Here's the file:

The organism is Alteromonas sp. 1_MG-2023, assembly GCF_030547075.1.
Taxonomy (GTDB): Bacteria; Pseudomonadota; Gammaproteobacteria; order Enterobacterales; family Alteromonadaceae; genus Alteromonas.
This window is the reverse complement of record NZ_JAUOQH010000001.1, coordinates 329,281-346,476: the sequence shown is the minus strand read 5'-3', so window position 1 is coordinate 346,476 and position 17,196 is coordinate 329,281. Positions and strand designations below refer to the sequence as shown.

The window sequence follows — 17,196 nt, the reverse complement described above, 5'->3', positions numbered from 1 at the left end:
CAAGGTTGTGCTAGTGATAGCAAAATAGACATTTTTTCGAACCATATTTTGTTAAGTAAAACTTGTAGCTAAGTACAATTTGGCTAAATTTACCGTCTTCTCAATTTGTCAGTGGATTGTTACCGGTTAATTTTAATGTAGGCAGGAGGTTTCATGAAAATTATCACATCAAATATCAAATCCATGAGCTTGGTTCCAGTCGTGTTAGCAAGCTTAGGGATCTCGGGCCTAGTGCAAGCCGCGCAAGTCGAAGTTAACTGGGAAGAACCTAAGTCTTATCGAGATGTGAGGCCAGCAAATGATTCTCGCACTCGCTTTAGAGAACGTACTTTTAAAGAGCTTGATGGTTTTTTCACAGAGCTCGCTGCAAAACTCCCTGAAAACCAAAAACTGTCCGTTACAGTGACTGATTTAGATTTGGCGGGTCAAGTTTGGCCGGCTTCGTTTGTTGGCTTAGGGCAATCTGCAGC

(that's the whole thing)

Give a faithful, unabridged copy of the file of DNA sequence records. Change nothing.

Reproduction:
The organism is Alteromonas sp. 1_MG-2023, assembly GCF_030547075.1.
Taxonomy (GTDB): Bacteria; Pseudomonadota; Gammaproteobacteria; order Enterobacterales; family Alteromonadaceae; genus Alteromonas.
This window is the reverse complement of record NZ_JAUOQH010000001.1, coordinates 329,281-346,476: the sequence shown is the minus strand read 5'-3', so window position 1 is coordinate 346,476 and position 17,196 is coordinate 329,281. Positions and strand designations below refer to the sequence as shown.

The window sequence follows — 17,196 nt, the reverse complement described above, 5'->3', positions numbered from 1 at the left end:
CAAGGTTGTGCTAGTGATAGCAAAATAGACATTTTTTCGAACCATATTTTGTTAAGTAAAACTTGTAGCTAAGTACAATTTGGCTAAATTTACCGTCTTCTCAATTTGTCAGTGGATTGTTACCGGTTAATTTTAATGTAGGCAGGAGGTTTCATGAAAATTATCACATCAAATATCAAATCCATGAGCTTGGTTCCAGTCGTGTTAGCAAGCTTAGGGATCTCGGGCCTAGTGCAAGCCGCGCAAGTCGAAGTTAACTGGGAAGAACCTAAGTCTTATCGAGATGTGAGGCCAGCAAATGATTCTCGCACTCGCTTTAGAGAACGTACTTTTAAAGAGCTTGATGGTTTTTTCACAGAGCTCGCTGCAAAACTCCCTGAAAACCAAAAACTGTCCGTTACAGTGACTGATTTAGATTTGGCGGGTCAAGTTTGGCCGGCTTCGTTTGTTGGCTTAGGGCAATCTGCAGC